“I have a glass water bottle to avoid buying plastic water bottles. Steel water bottles are also a good choice,” González said in the article. 

González’s methods show that it doesn’t take major life changes to make the potentially life-saving shift of being more conscious about what Americans put in their body.

Even though preventative measures can be taken against microplastics, they don’t alleviate their dangers. A vast majority of Americans are still unknowingly ingesting potentially harmful levels of plastics.

“I know of them, and I know they’re dangerous, but I don’t really have any clarifications on what I should do to avoid them,” senior Xitlaly Gutierrez said.

“[Since] it can cause so many adverse effects on people and no benefit, I think it should become a more pressing issue for people,” Gutierrez said.

Gutierrez is an example of how it feels once it’s understood that people are ingesting plastic. It’s a brutal truth that the things we do every day that seem seemingly harmless are actually hurting us. 

“I was first super concerned, but I have now kind of accepted it for what it is because no one is doing anything about it,” Gutierrez said.

While it may feel like nothing is being done, slowly influential world organizations, like the United Nations, are starting to implement methods to reduce plastic consumption contamination and minimize the harm plastic has on the human population. Slow progress is still progress. 

“The first step [to reducing microplastics] I would say is education. Just knowing that things like the nylon fibers from our clothes, yellow microfiber cloths, it’s in the things we use,” A.P. Environmental Science teacher Ms. Berenice Sealy said.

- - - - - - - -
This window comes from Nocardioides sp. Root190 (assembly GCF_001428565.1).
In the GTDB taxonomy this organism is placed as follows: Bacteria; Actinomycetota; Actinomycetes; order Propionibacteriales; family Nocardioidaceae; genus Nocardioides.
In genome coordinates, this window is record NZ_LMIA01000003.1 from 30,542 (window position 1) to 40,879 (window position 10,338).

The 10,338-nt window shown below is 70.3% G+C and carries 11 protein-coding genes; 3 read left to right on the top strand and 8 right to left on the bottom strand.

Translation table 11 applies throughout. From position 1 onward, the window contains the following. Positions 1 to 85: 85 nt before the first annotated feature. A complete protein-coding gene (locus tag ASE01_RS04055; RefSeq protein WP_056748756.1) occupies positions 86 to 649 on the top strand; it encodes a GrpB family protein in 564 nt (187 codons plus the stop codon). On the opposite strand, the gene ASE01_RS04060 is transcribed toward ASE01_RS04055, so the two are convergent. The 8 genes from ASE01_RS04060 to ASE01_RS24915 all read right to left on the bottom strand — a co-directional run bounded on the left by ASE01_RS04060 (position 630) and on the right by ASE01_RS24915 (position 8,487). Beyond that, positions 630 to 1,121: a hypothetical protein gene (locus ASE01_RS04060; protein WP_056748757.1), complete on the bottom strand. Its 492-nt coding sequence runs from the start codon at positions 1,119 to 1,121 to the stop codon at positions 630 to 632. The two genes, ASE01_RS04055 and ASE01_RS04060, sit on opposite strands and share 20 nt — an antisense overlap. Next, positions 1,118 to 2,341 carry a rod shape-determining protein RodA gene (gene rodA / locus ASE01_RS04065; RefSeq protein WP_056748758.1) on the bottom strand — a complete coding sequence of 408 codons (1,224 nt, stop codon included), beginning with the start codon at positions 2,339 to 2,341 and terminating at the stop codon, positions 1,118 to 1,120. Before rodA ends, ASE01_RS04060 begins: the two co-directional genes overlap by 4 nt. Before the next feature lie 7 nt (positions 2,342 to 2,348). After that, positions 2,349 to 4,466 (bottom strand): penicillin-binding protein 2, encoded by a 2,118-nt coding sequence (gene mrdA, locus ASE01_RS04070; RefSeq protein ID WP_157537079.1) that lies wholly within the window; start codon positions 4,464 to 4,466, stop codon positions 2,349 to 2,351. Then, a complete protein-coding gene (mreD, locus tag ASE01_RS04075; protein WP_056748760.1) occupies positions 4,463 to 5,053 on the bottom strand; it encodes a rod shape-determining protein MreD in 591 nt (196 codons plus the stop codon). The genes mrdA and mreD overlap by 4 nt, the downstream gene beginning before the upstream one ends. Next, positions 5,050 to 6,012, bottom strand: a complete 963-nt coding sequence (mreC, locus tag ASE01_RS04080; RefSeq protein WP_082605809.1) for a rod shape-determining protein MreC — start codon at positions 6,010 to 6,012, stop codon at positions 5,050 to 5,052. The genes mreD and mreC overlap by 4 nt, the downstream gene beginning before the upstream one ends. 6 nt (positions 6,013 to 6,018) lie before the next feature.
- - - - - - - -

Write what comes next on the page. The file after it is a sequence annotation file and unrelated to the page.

According to Sealy, one way people can help find a solution is by making their voices heard.

“The biggest thing we can do, though, is voting. We want capitalism to solve our problems but unfortunately, that won’t work. Like with air pollution, there was no change to pollution rates until we had a policy on it; pollution was way worse when I was a kid. Anytime my kids want to know how they can make a difference or what they can do, I tell them to vote,” Sealy said. 

Overall, people concerned about microplastics can take steps to prevent harm from happening to them, including education changing the products they use and the things they do. The problem of the overall consumption of microplastics can be curbed through legislation and policy preventing the use of plastics.

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About the Contributor
Saif Lakhwani
Saif Lakhwani, Assistant Editor-in-Chief
Saif Lakhwani is a senior at RCHS, and this is his second year in journalism. He is the assistant editor-in-chief of the school newspaper, The Cat’s Eye. His favorite thing about journalism is covering the school’s sports teams, and being able to investigate the important things happening on campus. When he is not working on the newspaper, Saif is busy designing clothes for his business Essence Studios, following the Nets, or listening to music. Enneagram/Myers-Briggs:  Type 8/ENTJ Favorite Artist: Kid Cudi